"When it gets down to crunch time, we just shut them down," Lobdell said. "Last year, we didn't play good defense. This year, we stress it a lot."

Center Jason Henderson has been Faith Baptist's best cruncher. A 6-8 junior, Henderson is averaging 19 points, 16 rebounds and 6.4 blocked shots a game. Against Cathedral in the semifinals of the Village Christian tournament, Henderson leaped from the middle of the key and blocked a three-point attempt.

And although that doesn't happen every game, Lobdell said the swat exemplifies Faith Baptist's tenacity.

"I'm not surprised at how well we are doing," Lobdell said.

And he's a company of one.

Time to shine: The hard knocks keep coming his way, but North Hollywood's leading scorer, Dominic Nappi, keeps bouncing back. The 6-7 senior, who already has sprained each ankle, reported to school after the holidays with a huge shiner around his right eye.

Nappi said he was knocked dizzy by a wayward elbow during a playground game Sunday, prompting North Hollywood Coach Steve Miller to invoke a new team rule--no more playground games.

"I wasn't mad when I first saw him but I was disappointed," Miller said. "He could have been hurt and lost for the season. Instead he comes back looking like he was in Rocky 9."

Beat the clock: Some players would walk a mile to crack a coach's starting lineup. At Chatsworth, they have to run one--in six minutes or less.

"It's part of our program," Coach Gary Shair said. "We just have a thing where everybody has to run the mile in under six minutes--anybody who has any thoughts about starting, anyway."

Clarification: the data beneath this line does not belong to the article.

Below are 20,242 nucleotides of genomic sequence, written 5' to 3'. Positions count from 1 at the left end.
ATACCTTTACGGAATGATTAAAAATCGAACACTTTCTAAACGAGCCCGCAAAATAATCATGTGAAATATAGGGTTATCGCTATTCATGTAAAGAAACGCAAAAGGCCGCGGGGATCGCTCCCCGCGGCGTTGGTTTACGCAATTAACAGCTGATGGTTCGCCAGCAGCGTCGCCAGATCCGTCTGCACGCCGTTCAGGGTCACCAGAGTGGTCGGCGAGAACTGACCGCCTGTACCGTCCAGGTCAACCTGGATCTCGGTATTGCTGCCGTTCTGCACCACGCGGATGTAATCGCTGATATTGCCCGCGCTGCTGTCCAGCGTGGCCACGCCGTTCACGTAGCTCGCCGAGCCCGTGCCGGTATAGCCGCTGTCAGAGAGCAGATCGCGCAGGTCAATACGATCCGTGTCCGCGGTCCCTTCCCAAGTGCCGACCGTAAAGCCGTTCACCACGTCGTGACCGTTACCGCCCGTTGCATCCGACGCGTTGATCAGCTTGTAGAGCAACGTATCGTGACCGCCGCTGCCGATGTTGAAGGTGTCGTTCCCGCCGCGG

Shair clocks the Chancellors at the beginning of the season. Players who pass can play and don't have to run the mile again. Players who fail . . .

"They just keep doing it until they can do it--or until they get sick of it," Shair said. "If a kid wants to play bad enough, he'll do it."

Shair needed a replacement this week for injured forward Erik Merkel. Candidates Lance Smith and Bryan Addison, both previously slower than six-minute milers, met Shair at the track.

"I said 'Guys, I need some size on the boards, so we gotta run the mile,' " Shair said. "They both did make it this time."

Guard Rick Garrick, who averages 14 points a game to lead the team, also leads the Chancellors on the track, with a time of 5:30. Shair said that there are a couple of players who still cannot break the six-minute mark.

"They just won't have an opportunity to play," Shair said. "To me, it's a mind thing. It's 'How tough are you?"'

Mixing sections: Notre Dame and North Hollywood officials are very close to scheduling a football game between the schools next season, according to North Hollywood Coach Fred Grimes.

"We're about 90% sure," Grimes said. "Their athletic director spoke to our athletic director and both coaches agree, but there's no real confirmation yet."

Grimes said the game would be scheduled for Sept. 23 at a site yet to be determined. The nonleague game would be North Hollywood's first of the season, Notre Dame's third. The Huskies are in the Pac 8 League and Notre Dame will move from the Del Rey League to the new San Fernando Valley League.

"It would be a natural rivalry," Grimes said. "We're only a couple blocks apart."

Grimes believes that City Section programs can learn from playing against Southern Section schools.

"I don't think there's any question that the CIF schools run better programs," he said. "Maybe the City will recognize that if we played more often."

Added incentive: When Monroe travels to Poly on Tuesday in the quarterfinals of the City Section soccer playoffs, the match should take on an extra dimension.

Monroe Coach Les Sasvary, who has guided the Vikings to the Mid-Valley League title for the first time since he started the program in 1977, says his team will be out for revenge against the team that eliminated it from the playoffs last year.

"We got a score to settle," Sasvary said. "They knocked us out of the playoffs in the first round last year and this year we had a practice game scheduled with them that they cancelled."

Other quarterfinal pairings for Tuesday: Chatsworth visits Belmont and Reseda visits Garfield. All games begin at 2:30 p.m.

Staff writers Steven Fleischman, John Lynch, Vince Kowalick and Chris J. Parker contributed to this notebook.